- QE2 is on.
- Nobody thought the economy was all that strong.
- The Fed is bummed that the recovery isn’t so hot.
- Europe and austerity in DC are seen as risks.
Nothing too surprising, really. markets aren’t moving much.
A meeting of the Federal Open Market Committee was held in the offices of the Board of Governors in Washington, D.C., on Tuesday, December 14, 2010, at 8:30 a.m.
Ben Bernanke, Chairman
William C. Dudley, Vice Chairman
Thomas M. Hoenig
Sarah Bloom Raskin
Daniel K. Tarullo
Janet L. Yellen
Christine Cumming, Charles L. Evans, Richard W. Fisher, Narayana Kocherlakota, and Charles I. Plosser, Alternate Members of the Federal Open Market Committee
Jeffrey M. Lacker and Dennis P. Lockhart, Presidents of the Federal Reserve Banks of Richmond and Atlanta, respectively
John F. Moore, First Vice President, Federal Reserve Bank of San Francisco
William B. English, Secretary and Economist
Deborah J. Danker, Deputy Secretary
Matthew M. Luecke, Assistant Secretary
David W. Skidmore, Assistant Secretary
Michelle A. Smith, Assistant Secretary
Scott G. Alvarez, General Counsel
Nathan Sheets, Economist
David J. Stockton, Economist
Alan D. Barkema, James A. Clouse, Thomas A. Connors, Jeff Fuhrer, Steven B. Kamin, Lawrence Slifman, Christopher J. Waller, and David W. Wilcox, Associate Economists
Brian Sack, Manager, System Open Market Account
Patrick M. Parkinson, Director, Division of Bank Supervision and Regulation, Board of Governors
Nellie Liang, Director, Office of Financial Stability Policy and Research, Board of Governors
William Nelson, Deputy Director, Division of Monetary Affairs, Board of Governors
Linda Robertson, Assistant to the Board, Office of Board Members, Board of Governors
Charles S. Struckmeyer, Deputy Staff Director, Office of the Staff Director, Board of Governors
David Reifschneider and William Wascher, Senior Associate Directors, Division of Research and Statistics, Board of Governors
Andrew T. Levin, Senior Adviser, Office of Board Members, Board of Governors
Michael G. Palumbo and Joyce K. Zickler, Deputy Associate Directors, Division of Research and Statistics, Board of Governors; Gretchen C. Weinbach, Deputy Associate Director, Division of Monetary Affairs, Board of Governors
Fabio M. Natalucci, Assistant Director, Division of Monetary Affairs, Board of Governors
Randall A. Williams, Records Management Analyst, Division of Monetary Affairs, Board of Governors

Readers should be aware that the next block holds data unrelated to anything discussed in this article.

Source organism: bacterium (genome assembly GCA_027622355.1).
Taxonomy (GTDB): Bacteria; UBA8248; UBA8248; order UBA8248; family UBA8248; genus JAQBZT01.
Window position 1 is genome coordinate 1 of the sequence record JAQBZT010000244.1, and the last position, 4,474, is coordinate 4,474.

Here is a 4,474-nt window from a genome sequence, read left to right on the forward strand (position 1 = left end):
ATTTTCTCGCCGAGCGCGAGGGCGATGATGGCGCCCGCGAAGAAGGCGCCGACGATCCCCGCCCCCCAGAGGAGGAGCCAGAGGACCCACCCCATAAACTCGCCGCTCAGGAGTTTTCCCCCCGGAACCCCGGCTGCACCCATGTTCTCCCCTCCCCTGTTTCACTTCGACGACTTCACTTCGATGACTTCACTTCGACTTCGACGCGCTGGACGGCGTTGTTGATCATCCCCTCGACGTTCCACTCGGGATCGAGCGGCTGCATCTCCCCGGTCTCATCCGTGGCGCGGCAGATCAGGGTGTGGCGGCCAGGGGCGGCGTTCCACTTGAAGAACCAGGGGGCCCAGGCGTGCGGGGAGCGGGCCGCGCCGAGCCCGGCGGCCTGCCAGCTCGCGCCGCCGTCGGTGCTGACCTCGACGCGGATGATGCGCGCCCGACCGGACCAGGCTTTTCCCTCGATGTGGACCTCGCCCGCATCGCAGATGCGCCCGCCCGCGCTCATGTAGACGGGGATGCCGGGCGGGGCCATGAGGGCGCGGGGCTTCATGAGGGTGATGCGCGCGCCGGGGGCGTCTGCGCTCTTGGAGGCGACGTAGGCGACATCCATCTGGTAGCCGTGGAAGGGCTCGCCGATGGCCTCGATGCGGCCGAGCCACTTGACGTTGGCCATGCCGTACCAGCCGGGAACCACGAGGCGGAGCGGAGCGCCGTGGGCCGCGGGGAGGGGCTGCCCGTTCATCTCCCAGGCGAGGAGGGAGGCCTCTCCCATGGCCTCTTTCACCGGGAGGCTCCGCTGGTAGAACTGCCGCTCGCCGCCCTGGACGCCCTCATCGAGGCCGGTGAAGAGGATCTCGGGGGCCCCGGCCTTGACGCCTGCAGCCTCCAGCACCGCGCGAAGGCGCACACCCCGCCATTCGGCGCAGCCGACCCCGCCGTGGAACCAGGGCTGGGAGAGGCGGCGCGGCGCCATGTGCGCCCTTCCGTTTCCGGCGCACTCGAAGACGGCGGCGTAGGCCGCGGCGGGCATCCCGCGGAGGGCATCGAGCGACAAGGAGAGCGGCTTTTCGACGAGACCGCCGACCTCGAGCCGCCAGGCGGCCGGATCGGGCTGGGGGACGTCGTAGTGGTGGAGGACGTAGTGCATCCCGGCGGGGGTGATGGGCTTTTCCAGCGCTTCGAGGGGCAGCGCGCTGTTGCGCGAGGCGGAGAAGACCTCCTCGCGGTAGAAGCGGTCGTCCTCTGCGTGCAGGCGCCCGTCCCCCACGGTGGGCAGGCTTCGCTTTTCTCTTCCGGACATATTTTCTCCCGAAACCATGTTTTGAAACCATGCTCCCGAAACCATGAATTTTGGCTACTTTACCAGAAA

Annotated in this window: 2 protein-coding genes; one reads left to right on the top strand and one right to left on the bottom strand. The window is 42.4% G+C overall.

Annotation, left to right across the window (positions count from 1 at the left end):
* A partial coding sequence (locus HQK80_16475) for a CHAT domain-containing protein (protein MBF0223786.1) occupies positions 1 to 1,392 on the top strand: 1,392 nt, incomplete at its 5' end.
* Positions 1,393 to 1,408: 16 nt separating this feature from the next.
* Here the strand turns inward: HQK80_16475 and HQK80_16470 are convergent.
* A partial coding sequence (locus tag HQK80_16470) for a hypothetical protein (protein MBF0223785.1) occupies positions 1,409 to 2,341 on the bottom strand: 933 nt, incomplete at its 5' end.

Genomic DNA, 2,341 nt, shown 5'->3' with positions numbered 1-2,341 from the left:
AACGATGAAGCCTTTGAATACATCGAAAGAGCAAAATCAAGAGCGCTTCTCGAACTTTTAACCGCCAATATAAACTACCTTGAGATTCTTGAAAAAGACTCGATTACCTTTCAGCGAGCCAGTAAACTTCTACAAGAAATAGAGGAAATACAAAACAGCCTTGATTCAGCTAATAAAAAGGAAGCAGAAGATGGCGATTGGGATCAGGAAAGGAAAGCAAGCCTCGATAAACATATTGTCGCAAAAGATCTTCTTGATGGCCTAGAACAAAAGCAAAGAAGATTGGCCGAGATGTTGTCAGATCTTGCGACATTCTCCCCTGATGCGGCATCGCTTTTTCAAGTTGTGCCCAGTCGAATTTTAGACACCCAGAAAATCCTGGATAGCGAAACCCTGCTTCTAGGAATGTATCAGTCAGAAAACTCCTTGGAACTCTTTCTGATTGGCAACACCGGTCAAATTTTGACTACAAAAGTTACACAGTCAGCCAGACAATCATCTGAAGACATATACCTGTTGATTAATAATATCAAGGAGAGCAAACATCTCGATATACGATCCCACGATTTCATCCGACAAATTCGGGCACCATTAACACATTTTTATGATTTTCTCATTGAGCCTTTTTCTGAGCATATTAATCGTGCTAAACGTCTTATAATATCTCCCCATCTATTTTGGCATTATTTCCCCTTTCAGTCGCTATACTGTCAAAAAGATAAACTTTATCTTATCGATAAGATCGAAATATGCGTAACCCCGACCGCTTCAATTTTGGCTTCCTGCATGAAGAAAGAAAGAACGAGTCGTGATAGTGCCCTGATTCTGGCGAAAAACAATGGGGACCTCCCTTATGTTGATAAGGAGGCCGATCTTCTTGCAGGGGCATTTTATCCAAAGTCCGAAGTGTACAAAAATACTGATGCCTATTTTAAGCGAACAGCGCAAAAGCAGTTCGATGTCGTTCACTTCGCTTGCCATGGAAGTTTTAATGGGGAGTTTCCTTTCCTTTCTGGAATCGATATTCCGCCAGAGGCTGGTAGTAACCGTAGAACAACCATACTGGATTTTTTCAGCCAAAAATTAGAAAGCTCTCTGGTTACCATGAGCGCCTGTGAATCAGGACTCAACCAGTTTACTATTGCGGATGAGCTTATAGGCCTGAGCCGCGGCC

Dale Roskom, First Vice President, Federal Reserve Bank of Cleveland
Harvey Rosenblum, Daniel G. Sullivan, and John C. Williams, Executive Vice Presidents, Federal Reserve Banks of Dallas, Chicago, and San Francisco, respectively
David Altig, Richard P. Dzina, Mark E. Schweitzer, and Kei-Mu Yi, Senior Vice Presidents, Federal Reserve Banks of Atlanta, New York, Cleveland, and Minneapolis, respectively
Tobias Adrian, Vice President, Federal Reserve Bank of New York
Satyajit Chatterjee, Senior Economic Adviser, Federal Reserve Bank of Philadelphia
Alexander L. Wolman, Senior Economist, Federal Reserve Bank of Richmond
Developments in Financial Markets and the Federal Reserve’s Balance Sheet
The manager of the System Open Market Account (SOMA) reported on developments in domestic and foreign financial markets since the Federal Open Market Committee (FOMC) met on November 2-3, 2010. He also reported on System open market operations, including the continuing reinvestment into longer-term Treasury securities of principal payments received on the SOMA’s holdings of agency debt and agency-guaranteed mortgage-backed securities (MBS) as well as the ongoing purchases of additional Treasury securities authorised at the November 2-3 FOMC meeting. Since the last meeting, the Open Market Desk at the Federal Reserve Bank of New York purchased a total of about $105 billion of Treasury securities, reflecting about $30 billion of purchases with the proceeds of principal payments and about $75 billion as part of the authorised expansion of the Federal Reserve’s securities holdings. Purchases were concentrated in nominal Treasury securities with maturities of 2 to 10 years, though some longer-term securities were purchased along with some Treasury inflation-protected securities (TIPS). The Manager also discussed the Desk’s intention to place additional limits on its purchases of individual securities, as the Federal Reserve’s holdings of such securities increased beyond 35 per cent of the total outstanding; these limits were intended to help ensure that Federal Reserve purchases do not impair the liquidity in Treasury markets. In addition, the Manager updated the Committee on the SOMA’s holdings of foreign-currency instruments. There were no open market operations in foreign currencies for the System’s account over the intermeeting period. By unanimous vote, the Committee ratified the Desk’s transactions over the intermeeting period.